He also played to his strengths. He grew up on stories of the Texas frontier and the settling of the West—our American Iliad. However, he had not, of course, himself led an adventurous life of danger or intrigue in the remote corners of the world, so his chances of succeeding with the editors of Adventure, for instance, who preferred their authors to have gotten their hands dirty in that way, were always slim and finally eluded him. Howard’s strengths lay in his abilities as a poet: honest emotion, immediacy of the moment, and sounds and rhythms and words chosen to reflect perfectly what he wished his readers to feel. As Richter has noted, Howard often sets up a real train wreck when he opens a story, “then works with what survives.” This is as true during his early period, with the romantic characters Solomon Kane and King Kull, as it is during his mature period. Starting with a train wreck pulls his readers right in; we are emotionally invested from the opening line and quickly pulled along the danger trail both by Howard’s disciplined writing and by virtue of his story’s twists and turns.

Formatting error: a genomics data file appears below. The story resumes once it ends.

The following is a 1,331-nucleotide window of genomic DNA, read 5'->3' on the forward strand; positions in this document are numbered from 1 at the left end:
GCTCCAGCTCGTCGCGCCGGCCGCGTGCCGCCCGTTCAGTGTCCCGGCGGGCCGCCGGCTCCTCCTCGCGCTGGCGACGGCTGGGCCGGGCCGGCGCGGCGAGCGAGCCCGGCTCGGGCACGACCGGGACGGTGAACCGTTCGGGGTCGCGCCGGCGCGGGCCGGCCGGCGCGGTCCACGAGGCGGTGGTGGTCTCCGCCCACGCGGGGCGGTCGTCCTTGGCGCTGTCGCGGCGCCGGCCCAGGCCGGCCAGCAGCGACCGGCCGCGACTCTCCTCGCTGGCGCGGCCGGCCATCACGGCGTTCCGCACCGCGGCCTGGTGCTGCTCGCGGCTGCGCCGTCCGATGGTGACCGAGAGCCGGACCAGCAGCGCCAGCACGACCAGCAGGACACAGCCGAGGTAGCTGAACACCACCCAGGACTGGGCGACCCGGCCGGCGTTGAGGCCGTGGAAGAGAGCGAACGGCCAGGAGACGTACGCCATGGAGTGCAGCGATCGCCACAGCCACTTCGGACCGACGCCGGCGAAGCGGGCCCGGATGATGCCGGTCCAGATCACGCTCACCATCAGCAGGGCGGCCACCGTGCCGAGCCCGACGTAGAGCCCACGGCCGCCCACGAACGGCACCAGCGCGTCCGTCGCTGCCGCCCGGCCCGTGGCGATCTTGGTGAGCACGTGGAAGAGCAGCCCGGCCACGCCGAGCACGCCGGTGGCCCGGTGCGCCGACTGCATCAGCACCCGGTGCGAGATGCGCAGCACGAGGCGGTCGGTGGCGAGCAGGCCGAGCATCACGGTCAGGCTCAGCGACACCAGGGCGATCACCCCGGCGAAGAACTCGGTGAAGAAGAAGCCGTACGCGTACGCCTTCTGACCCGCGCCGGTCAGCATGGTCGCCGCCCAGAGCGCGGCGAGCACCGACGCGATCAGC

We might call them plot twists and turns, but Howard was uncomfortable plotting stories. He learned to do it toward the end of his life, writing acceptable mystery stories that still relied more on brawn and emotion than anything else, but his real strength was in throwing the dice and seeing what came up. This, I feel, resulted from his deep interest in history and his appreciation of such historical fiction writers as Harold Lamb. Historical events do not give us plots; historical events are very much train wrecks or throws of the dice. Howard, always ambivalent about what the hell life is for anyway, understood this in his soul. So if he could not manufacture well-designed, plotted tales drawing upon real life, as the writers for Adventure did, he wound up doing them one better, although only a minority of readers in his day felt it as they read his work: he wrote the facts as we know them from the broad perspective of time and events. He understood the universality of historical events, their power and the raw emotions suffered by the people who lived them. Reading one of his “Crusader” stories is such a punch in the gut that we’re surprised to learn that he actually wasn’t there in the twelfth century, taking notes as the horrors of that period ensued. The emotional power of these narratives is that strong.